Among Latin American nations, Puerto Rico stands out for great beach resorts, feisty music, and its tradition of boxers and dancers — but not for anything especially noteworthy in relation to the Catholic faith.

Puerto Rico's fame as a secular territory may be changing, thanks to the events of the last year surrounding the frail figure of Carlos Manuel Rodríguez, a man who died of cancer in 1963 at age 45.

He may also become the first Puerto Rican to be declared blessed.

In 1997, Pope John Paul II proclaimed the heroic nature of the virtues possessed by Rodríguez, and last April the medical team of the Vatican's Congregation for the Cause of Saints determined the “inexplicable character” of the healing attributed to his intercession.

Thousands of Puerto Ricans are now hoping to see the frail figure of their native son raised to the altars as a canonized saint during the Great Jubilee year 2000.

While Rodríguez has never faded from the memory of those who knew him, a new wave of interest in his life was ignited earlier this year when a feature story in the newspaper Nuevo Dia offered details of a miraculous cure performed through the apparent intercession of the Puerto Rican layman who was known to all as “Charlie.”

The coverage not only sparked the curiosity of the public in general, it revived the faith of former companions from his days at the University of Puerto Rico, and gave a boost to current pastoral activities at the campus — a further sign that Rodríguez was, indeed, a holy man.

Devout Since Youth

Who was this man who may become the first “Boricua” — a native Puerto Rican — saint?

Carlos Rodríguez was born on Nov. 22, 1918 to a family of small entrepreneurs from the city of Caguas. Second of five children, Charlie was strongly drawn to the liturgy. From his earliest days, he loved nothing better than to wake up early to serve Mass at his parish church.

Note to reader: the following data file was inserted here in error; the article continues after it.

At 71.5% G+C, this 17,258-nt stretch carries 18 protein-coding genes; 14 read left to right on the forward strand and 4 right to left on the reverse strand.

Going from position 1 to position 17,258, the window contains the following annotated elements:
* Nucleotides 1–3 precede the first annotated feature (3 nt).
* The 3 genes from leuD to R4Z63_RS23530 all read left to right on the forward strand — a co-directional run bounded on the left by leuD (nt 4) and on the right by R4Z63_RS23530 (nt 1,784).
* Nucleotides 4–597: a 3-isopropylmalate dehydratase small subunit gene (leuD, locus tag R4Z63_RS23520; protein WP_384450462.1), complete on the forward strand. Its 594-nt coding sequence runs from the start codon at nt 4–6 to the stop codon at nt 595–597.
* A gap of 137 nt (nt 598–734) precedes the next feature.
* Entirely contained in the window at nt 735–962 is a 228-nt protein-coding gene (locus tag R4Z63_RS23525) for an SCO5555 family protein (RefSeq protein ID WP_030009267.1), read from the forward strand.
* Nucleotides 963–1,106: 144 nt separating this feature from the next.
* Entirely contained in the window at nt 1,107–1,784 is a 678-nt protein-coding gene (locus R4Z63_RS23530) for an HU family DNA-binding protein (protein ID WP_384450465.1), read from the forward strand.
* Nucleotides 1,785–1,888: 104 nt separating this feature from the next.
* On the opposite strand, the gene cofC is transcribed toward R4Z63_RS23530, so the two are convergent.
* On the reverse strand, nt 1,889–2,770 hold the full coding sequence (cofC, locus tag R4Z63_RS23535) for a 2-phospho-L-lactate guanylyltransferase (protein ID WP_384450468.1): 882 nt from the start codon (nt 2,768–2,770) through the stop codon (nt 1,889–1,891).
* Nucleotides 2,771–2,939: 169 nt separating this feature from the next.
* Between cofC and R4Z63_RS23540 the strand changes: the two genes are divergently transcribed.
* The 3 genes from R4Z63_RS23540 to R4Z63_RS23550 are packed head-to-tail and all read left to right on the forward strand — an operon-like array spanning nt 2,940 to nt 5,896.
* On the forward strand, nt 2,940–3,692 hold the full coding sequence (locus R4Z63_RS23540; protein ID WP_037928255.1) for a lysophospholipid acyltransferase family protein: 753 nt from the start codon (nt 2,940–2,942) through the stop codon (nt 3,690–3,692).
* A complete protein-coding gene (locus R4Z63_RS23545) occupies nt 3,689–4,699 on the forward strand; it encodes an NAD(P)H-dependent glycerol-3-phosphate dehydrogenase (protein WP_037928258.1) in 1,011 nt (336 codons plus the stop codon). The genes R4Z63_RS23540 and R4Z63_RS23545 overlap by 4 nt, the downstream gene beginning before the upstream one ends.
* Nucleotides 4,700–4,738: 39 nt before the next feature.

“Charlie was a man in love with Christ,” recalled his brother, Jose, a 77-year-old Benedictine monk. “His apostolate started at home, where he would lead the family in prayer and devotions. With both simplicity and sharpness, he instructed us in the meaning of liturgical symbols, a field in which he was extremely knowledgeable.”

Haydee, a younger sister, is also a religious. She remembered her brother as “always involved in plans to make people happy. The year I studied at [New York's] Fordham University, the first time I left home to spend a year abroad, he would write me a newsletter, La Chismosa — The Gossip — to keep me up to date with news from the family, the town and the Church,” said Sister Haydee.

“His funny, sharp comments were always smartly combined with spiritual recommendations and reflections,” she said.

At age 12, Charlie was attacked by a dog and was left with a severe intestinal problem that would later force him to leave aside formal studies. Some of his doctors also believe that the original condition provoked the intestinal cancer that would kill Carlos Rodríguez 32 years later.

An Educated Man

Although he did not complete university, Charlie became a highly educated man. His self-acquired knowledge in the liberal arts and humanities impressed officials from the University of Puerto Rico enough that they hired him to coordinate campus cultural activities.

Once established in a role at the university, Rodríguez created and promoted a successful campus ministry that was centered on cultural activities and an intense liturgical life.

He later added the role of student counselor to his responsibilities at the university's Catholic Center, increasing an already intense apostolic life.

“By his erudition, he easily gained the attention of his audience. His affability and friendly manner gained the confidence and the esteem of those with whom he came in contact,” said Fernando Aguilo, a former protege.

“Above all, he was always available — almost without condition — to those who sought his knowledge and his counsel,” said Aquilo.

A lover of music, opera and the films, Rodríguez became a skilled youth apostle, capable of attracting students by combining culture, entertainment, friendship and a strong spiritual life.